My family and I have been spending the Christmas holiday week on a farm in the Rheinland, right by the fabled Lorelei. (Often part of the Korean tourist pilgrimage to Germany.) We’ve rented a holiday house on a farm (Bauernhof) with my husband’s family to celebrate Christmas and my oldest’s sixth birthday in the small town called Bacharach. Every time we passed the exit on the Autobahn, it was like a compulsion. I couldn’t help but start swooning out, “What the world needs now, is love sweet love.” Indeed this is where Burt Bacharach’s family is from. And what an adorable town it is. Typical German Fachwerkhaeuser (half-timbered houses) all in nicely refurbished shape with ornate signs in the shape of a pretzel for the baker or a bunch of grapes for one of the many wine bars line these narrow streets. Since we are here during the off season, everything is closed including many of the cute wine tasting bars (Strausswirtschaften) which are open when the self-produced wine is ready. We’ve made a vow to come back again!
For this stay, the focus was on simply finding a holiday farm in a scenic location that was no longer than a 2-3 hour journey for all parties to reach and that had easy walks in front of our door. Since we would be here over Christmas when shops are closed from the afternoon of the 24th till the 27th, we also knew that we should come prepared with as much food as we needed for the first half of the stay.
We arrived with kilos and kilos food: two kilos of apples, three kilos of clementines, two kilos of potatoes, two kilos of other vegetables such as broccoli, cauliflower, carrots, beet roots, parsnips, cucumbers and tomatoes, one kilo of cold cuts, 1.2 kilos of “Diplomaten-Steak” for raclette, 1.2 kilos of ribeye for bulgogi and 1 kilo of oxtail for oxtail stew or ggorigomtang. (And if you are wondering if there were any vegan efforts this week, they were placed on hold. My husband and I have been struggling to exercise a vegan diet in Germany in relation to feeding our kids a non-vegan diet anyway. But we didn’t want to add an extra complexity of explaining why we were not eating the same food as everyone else to my husband’s parents.) We also brought a couple jars of kimchi plus ggagdugi (radish kimchi) and some jangajji (Korean pickles).
After five days, nearly all of those kilos of food are gone. I’ve had to move fast to get all of this food for my family of five plus three more adults on the holiday table. Springing from frying or sauteeing one dish in a fry pan to bringing a soup to a boil (often turning on the wrong burner!) to getting kimchi from the jar into a serving dish while responding to the questions or needs of my little girls and untangling my toddler from my legs. I’ve been fortunate to be able to delegate some of these tasks, but it still takes clarity of mind to articulate and communicate everything with grace. Unfortunately, the speed and circumstances in which I’ve been moving have resulted in remembering midway through the half-eaten meal that I should have taken pictures of my Korean food made in Germany! Yes, clearly my photo trigger finger is still in early training.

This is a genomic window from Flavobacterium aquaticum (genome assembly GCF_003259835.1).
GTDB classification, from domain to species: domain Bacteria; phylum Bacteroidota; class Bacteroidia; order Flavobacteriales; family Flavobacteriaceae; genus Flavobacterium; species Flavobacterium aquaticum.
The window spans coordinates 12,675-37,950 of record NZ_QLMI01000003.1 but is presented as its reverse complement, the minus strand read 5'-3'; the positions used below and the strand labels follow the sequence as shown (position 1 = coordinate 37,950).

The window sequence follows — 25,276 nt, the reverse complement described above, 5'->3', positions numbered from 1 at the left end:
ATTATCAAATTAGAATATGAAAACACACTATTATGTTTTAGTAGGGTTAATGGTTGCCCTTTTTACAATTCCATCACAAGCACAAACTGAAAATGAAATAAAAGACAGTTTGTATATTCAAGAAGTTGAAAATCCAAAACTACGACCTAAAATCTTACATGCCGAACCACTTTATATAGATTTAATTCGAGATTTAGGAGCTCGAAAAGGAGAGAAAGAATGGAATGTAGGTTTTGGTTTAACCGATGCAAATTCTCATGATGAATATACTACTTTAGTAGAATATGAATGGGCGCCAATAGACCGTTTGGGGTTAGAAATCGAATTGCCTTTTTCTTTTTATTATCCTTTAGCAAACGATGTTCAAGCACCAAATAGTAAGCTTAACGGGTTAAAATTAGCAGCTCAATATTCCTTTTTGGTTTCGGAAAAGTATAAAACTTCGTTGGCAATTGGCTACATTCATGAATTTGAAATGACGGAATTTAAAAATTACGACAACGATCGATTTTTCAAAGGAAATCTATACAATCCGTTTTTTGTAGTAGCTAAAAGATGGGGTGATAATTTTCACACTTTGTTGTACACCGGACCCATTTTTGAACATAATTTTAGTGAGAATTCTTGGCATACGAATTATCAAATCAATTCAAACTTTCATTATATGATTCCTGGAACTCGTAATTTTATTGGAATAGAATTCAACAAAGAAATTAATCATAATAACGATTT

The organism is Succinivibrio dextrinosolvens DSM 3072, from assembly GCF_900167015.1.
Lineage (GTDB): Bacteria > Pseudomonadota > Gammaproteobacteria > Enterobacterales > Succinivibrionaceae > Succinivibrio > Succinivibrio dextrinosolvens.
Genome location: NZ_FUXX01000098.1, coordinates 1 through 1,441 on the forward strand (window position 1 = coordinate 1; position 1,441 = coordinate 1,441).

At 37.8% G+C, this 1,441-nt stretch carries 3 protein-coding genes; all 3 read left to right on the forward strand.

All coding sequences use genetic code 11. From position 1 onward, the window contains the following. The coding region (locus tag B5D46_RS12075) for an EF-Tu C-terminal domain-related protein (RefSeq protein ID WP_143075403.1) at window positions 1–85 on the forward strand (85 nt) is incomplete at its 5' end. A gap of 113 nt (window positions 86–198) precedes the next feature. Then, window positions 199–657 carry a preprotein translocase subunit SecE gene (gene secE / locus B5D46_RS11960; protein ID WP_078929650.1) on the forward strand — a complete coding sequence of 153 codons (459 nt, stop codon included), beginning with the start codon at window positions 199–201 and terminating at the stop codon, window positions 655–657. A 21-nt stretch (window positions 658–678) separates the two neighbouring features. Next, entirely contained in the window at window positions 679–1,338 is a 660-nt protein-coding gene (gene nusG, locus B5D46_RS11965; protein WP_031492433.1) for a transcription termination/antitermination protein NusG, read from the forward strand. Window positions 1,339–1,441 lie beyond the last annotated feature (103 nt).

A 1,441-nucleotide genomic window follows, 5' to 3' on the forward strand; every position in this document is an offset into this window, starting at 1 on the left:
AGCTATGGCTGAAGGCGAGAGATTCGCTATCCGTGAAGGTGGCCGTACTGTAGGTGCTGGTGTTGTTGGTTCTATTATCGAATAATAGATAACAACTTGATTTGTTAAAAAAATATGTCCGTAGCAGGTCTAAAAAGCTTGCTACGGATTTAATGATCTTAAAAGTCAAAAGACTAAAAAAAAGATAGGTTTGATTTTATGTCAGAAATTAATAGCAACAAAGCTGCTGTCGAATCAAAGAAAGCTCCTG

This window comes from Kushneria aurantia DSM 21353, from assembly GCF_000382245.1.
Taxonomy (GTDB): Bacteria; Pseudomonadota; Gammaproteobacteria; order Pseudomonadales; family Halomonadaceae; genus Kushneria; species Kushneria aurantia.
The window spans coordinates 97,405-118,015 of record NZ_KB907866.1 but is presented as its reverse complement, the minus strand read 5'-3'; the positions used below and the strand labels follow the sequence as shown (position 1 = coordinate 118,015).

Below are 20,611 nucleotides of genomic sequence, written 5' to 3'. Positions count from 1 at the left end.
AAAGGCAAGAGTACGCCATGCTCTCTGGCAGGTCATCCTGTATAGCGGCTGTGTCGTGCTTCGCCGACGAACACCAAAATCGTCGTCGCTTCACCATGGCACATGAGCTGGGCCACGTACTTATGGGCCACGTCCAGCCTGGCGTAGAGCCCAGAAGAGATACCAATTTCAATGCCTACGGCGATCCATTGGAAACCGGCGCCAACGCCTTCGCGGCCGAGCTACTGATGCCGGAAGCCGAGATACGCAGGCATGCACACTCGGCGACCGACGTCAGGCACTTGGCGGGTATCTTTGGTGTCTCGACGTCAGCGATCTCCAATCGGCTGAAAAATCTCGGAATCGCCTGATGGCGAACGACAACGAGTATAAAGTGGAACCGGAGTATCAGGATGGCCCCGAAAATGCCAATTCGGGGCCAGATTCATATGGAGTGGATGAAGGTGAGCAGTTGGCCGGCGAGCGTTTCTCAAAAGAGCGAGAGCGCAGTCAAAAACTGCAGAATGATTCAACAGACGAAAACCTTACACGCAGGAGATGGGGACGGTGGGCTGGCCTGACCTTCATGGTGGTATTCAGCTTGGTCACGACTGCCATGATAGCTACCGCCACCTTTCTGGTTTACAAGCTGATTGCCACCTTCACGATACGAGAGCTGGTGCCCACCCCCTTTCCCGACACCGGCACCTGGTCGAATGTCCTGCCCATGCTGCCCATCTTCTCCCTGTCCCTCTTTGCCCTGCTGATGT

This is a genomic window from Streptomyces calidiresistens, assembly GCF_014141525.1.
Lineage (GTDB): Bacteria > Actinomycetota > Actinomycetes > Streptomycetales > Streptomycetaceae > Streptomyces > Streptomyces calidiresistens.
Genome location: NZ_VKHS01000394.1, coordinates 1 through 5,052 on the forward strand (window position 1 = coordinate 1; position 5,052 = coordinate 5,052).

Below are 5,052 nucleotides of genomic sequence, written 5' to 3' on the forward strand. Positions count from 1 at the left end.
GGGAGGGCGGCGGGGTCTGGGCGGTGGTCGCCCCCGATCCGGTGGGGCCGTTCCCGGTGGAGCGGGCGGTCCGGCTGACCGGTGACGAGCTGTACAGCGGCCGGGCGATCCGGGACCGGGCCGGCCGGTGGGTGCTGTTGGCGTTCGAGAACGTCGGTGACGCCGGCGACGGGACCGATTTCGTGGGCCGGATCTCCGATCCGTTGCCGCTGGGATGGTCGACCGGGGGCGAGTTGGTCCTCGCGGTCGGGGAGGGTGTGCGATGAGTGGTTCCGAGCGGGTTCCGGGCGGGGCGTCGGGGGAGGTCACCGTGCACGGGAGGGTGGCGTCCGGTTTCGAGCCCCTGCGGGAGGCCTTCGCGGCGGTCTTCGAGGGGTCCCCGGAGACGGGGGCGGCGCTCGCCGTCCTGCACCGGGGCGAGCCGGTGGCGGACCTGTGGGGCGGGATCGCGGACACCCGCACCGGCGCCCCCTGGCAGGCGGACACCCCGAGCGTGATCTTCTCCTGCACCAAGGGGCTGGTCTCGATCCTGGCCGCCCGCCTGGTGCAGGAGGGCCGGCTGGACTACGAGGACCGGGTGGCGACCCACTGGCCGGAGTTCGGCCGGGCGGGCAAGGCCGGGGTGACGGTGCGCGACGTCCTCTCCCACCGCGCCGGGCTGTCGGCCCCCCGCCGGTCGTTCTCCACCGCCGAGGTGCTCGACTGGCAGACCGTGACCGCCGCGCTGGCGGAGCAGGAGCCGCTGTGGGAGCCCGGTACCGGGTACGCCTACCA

I can say that we have all eaten well. The first evening I witnessed my normally restrained sister-in-law declare that she was already so full but just had to eat a third piece of chicken teriyaki because it was so delicious! I also tried Korean potato salad for the first time which is only Korean at all for being served in Korean restaurants as a side dish. Funny as I always scorned it with my purist attitude, but now have accepted it as part of the “traditional” repertoire. Both of these recipes I found on my current fave Korean food website, Beyond Kimchee.
The other highlight was making ggorigomtang (oxtail stew) for lunch and then miyeokguk (seaweed soup) out of the remaining broth for the next day. My mother did this for me when she came to Germany to take care of me after the birth of my first two children. (For which I will forever be grateful.) When my third child was born in California, I expressed a craving for this miyeokguk, but my mother explained that I would probably be disappointed as the oxtail was nowhere as tasty as it was in Germany.
We also followed tradition by having raclette on Christmas Eve or Heiligabend. Of the things we forgot to bring, our raclette grill was one of them. Luckily, we could drive 30 minutes to Mainz and buy one on the morning of the 24th before the shops closed for the next two and a half days. On Christmas Day, I marinated some bulgogi and my husband suggested that we grill it on the new raclette grill since this one had a ridged grill top. That was a good idea; the bulgogi tasted so yummy! Maybe the next recipe to experiment with is Korean style raclette, but I haven’t made the fusion leap yet to integrating cheese into any of my Korean food. I think this might be the end of where Korean food meets Bauernhof for me.